Most of the young people I’m working with now make access riders. It might look like ‘I can be really insecure in my sense of self and I might need validation’. Or it might mean, ‘these particular things are really triggering for me.’ Mine is that travelling at peak times, through busy London train terminals, means I’m going to have a panic attack, and I can’t do that. I need to not get on a train that’s really busy. So I might need to go in the premier bit. I’m not like ‘put me in f***ing first class’, but I might need space and time. I might need rest time. The day after I’ve done something intense, I might need to take the morning to go and walk on the beach and play with my dog or play with my kids or do the washing up or sweep the studio floor, not be going straight into intense meetings. 

It might mean if I have to pull out of a show because of my mental health – but that might only be the day before – I’ve still incurred a lot of f***ing costs for that and you need to pay them. It might mean that I need an access support worker and that might mean – it’s not something that I’ve landed very well, but I know other people have – things like making sure I’m eating, making sure I’m not swamped with information. For me, that might mean I’m not getting long, complicated emails, because when I’m tired I’m just not going to read them. Or what are my preferred modes of communication? How do I want to receive critical feedback? I don’t want that on Zoom, or in an email; call me, do it in person. Or sometimes I might get really stressed out and be a bit of a dick, and you might need to call me out on that, and that’s also good and healthy.

A lot of the work I’ve been doing recently is about buddying people up so that people aren’t put into situations on their own, they’re always with a buddy, that there’s trust there. I think thing like access check ins are important, that we can cancel and work on crip time, that we go, ‘we’re not ready to do this, we need more time’. I think that’s also about creating new aesthetics, not having to work to this kind of like super polished aesthetic, that mental health aesthetics are different. And that doesn’t mean that the work is not considered, it means that the means of production of the work are really different.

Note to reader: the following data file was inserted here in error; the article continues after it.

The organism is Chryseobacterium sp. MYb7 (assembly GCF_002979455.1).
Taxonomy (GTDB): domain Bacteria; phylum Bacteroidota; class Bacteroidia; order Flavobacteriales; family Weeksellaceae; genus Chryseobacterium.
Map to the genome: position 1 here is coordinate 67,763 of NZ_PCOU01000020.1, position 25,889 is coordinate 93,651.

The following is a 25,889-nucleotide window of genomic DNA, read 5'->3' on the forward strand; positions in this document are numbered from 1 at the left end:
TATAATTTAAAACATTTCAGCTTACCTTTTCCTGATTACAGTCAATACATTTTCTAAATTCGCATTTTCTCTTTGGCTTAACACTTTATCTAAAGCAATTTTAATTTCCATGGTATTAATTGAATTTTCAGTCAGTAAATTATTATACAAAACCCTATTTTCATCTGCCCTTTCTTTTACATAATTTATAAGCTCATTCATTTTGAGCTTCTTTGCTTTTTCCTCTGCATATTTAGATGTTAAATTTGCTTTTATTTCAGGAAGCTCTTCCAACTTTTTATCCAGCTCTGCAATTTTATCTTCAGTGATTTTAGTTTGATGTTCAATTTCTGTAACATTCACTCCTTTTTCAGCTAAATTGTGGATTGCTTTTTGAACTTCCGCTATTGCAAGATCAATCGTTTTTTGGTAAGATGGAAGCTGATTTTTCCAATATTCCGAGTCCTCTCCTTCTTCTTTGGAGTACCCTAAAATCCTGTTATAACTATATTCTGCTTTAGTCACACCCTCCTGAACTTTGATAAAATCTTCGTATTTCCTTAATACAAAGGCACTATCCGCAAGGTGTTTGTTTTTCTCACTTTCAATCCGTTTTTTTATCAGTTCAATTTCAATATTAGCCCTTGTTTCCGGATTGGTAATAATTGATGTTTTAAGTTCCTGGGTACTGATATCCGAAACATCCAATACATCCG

So, like the piece For They Let In The Light, at Chisenhale, which I made with seven young people that I met in psychiatric intensive care, on the evenings that they were sharing they had the right not to be on stage. And we made three versions of every bit of material. So we have a live version, we have an audio version, we have the version where that material wasn’t in the piece at all. And in the moment, a young person might say ‘I don’t want to stand up and read it today’ and I’m like, ‘Cool, can I read it on your behalf? Do you want to hear the audio version?’ Or some days the young person might not be able to turn up, or turns up really late, so we’ve coming up with these adaptive and complex ways to navigate through people who have fluctuating conditions.

What do you think arts organisations or arts funders need to do better in terms of understanding these kinds of needs?

The best funder that I have worked with is Paul Hamlyn. Because they, as an organisation, are interested in a relationship with an artist. So we are having to send through budgets but a lot of the evaluation is done through sitting in a room and having lunch and then asking some questions and saying, ‘how did that work? How are you after that?’ I think funders have to understand that the work is really expensive. Like supporting disabled artists, there are extra costs involved and that’s really important. 

I’m gonna say it… f***ing Arts Council, man. What the f*** are they doing? The Arts Council of England, I don’t know what it’s like in Scotland right now, but we’re an NPO now, we’re a National Portfolio Organisation. And I don’t feel like the relationship that we have with them shows one that is of interest in art, because we have ‘investment principles’. And one of them is quality but the way it’s all being measured, and the paperwork that we’re being expected to do, and the reporting and everything, is profoundly ridiculous. And yet none of those relationship officers have actually seen the work. So if mental health work is about human relationships, and you’re meeting that with bureaucracy, then that doesn’t make sense.

How do you measure the value of what you do as an artist, of the work that you make?

I measure it by whether people stick with the process. So, for instance, the project I’ve just been running, which led to a showing at Whitechapel Gallery, I think we began with 35 young people, and I think we ended with 29, over six months, so people stuck with the process. I measure it in terms of the work, like, is the work resonating? Are people connecting with it? Is it considered? Is it compositionally interesting? Is it structurally interesting? Is it challenging? Is it beautiful? Does it make me cry? Does it make me laugh?